OOS 24-4
A continent-scale field survey reveals increases in population size and density, and altered demographic structure in the introduced range of a global plant invader

Tuesday, August 11, 2015: 2:30 PM
314, Baltimore Convention Center
Ruth Hufbauer, Bioagricultural Sciences and Pest Management, Colorado State University, Fort Collins, CO
Robert Colautti, Institute for Evolution and Ecology, University of Tübingen, Tübingen, Germany
Steve Franks, Fordham University
Oliver Bossdorf, Institute of Evolution & Ecology, University of Tübingen, Tuebingen, Germany

Understanding what makes species successful invaders requires first quantifying the key drivers of population performance over large spatial scales, as well as whether and how populations in the native and introduced regions differ. Even for the world’s most notorious invasive species, however, such data are sparse. Rigorous comparisons of individual performance and population demography between native and introduced ranges of a species require data collection from multiple populations at a similar phenological stage and representing diverse climates and habitats. A comprehensive sampling regime like this is quite difficult for a single lab group to implement. We initiated a coordinated, distributed field survey to collect data on a single species, garlic mustard (Alliaria petiolata), across its native and introduced ranges. We chose this species based on its ecological impacts, biennial life history, well-studied biology, and genetic similarity to several model organisms. Data were collected by 164 participants from 383 populations, focused on individual performance traits and population demography. We incorporated climate and weather data from online databases to model abiotic effects on plant performance and demography. Data were also collected on fungal infection rates and herbivory, as differences in enemy attack is an important driver of some plant invasions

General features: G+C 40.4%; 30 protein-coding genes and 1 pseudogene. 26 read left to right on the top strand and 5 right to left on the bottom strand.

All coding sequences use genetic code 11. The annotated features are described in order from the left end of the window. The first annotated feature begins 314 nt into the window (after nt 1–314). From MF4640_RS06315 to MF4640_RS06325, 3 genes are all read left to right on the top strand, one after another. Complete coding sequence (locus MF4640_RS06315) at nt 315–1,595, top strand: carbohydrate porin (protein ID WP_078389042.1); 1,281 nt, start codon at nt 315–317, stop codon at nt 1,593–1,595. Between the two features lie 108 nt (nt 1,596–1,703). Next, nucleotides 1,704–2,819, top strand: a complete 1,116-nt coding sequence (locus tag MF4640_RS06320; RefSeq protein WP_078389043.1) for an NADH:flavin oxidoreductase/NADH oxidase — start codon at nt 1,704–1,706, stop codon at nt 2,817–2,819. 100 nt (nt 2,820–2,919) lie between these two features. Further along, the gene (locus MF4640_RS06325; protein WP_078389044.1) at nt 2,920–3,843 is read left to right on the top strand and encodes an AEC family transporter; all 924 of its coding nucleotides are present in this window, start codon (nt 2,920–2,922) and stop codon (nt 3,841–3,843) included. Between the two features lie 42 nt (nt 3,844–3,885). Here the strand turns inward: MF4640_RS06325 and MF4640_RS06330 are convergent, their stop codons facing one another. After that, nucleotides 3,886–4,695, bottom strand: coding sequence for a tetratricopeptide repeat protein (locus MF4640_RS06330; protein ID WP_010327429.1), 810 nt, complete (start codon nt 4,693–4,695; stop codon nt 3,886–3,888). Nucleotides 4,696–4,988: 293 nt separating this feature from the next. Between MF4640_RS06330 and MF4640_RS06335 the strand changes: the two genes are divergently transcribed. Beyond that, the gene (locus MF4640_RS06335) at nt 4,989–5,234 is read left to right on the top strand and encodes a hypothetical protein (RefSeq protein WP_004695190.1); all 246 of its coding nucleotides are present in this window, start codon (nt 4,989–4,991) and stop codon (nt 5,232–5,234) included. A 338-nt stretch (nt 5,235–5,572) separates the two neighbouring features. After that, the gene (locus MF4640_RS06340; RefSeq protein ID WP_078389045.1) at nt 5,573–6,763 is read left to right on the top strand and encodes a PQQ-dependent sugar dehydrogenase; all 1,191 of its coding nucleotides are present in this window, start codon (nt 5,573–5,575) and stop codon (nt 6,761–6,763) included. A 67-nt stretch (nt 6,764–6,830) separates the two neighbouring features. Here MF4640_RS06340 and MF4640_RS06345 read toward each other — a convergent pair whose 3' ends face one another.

Performance of individual garlic mustard plants did not differ between the native and introduced range. However, introduced populations reach higher density than native populations. The difference in density is due to an increase in rosette density as adult densities are similar. Thus, introduced populations have an age distribution characteristic of growing populations, with more juvenile than mature individuals. Additionally, introduced populations cover larger contiguous areas, on average, than native populations. The combined differences in density and extent lead to a dramatic difference in total population size, with introduced population being on average more than an order of magnitude larger than native populations – a mean increase of about 500,000 individuals. As predicted by the Enemy Release hypothesis, the introduced populations have reduced incidence of fungal infection, which may drive differences in population performance and juvenile densities. In conclusion, the coordinated field survey has provided rigorous data from across a broad geographic distribution that would be essentially impossible for a single lab, or even a typical group of collaborators to collect. The data reveal that population, but not individual, characteristics differ between ranges. Using seeds collected as part of the survey, we can now study the ecological and molecular genetics underlying these differences.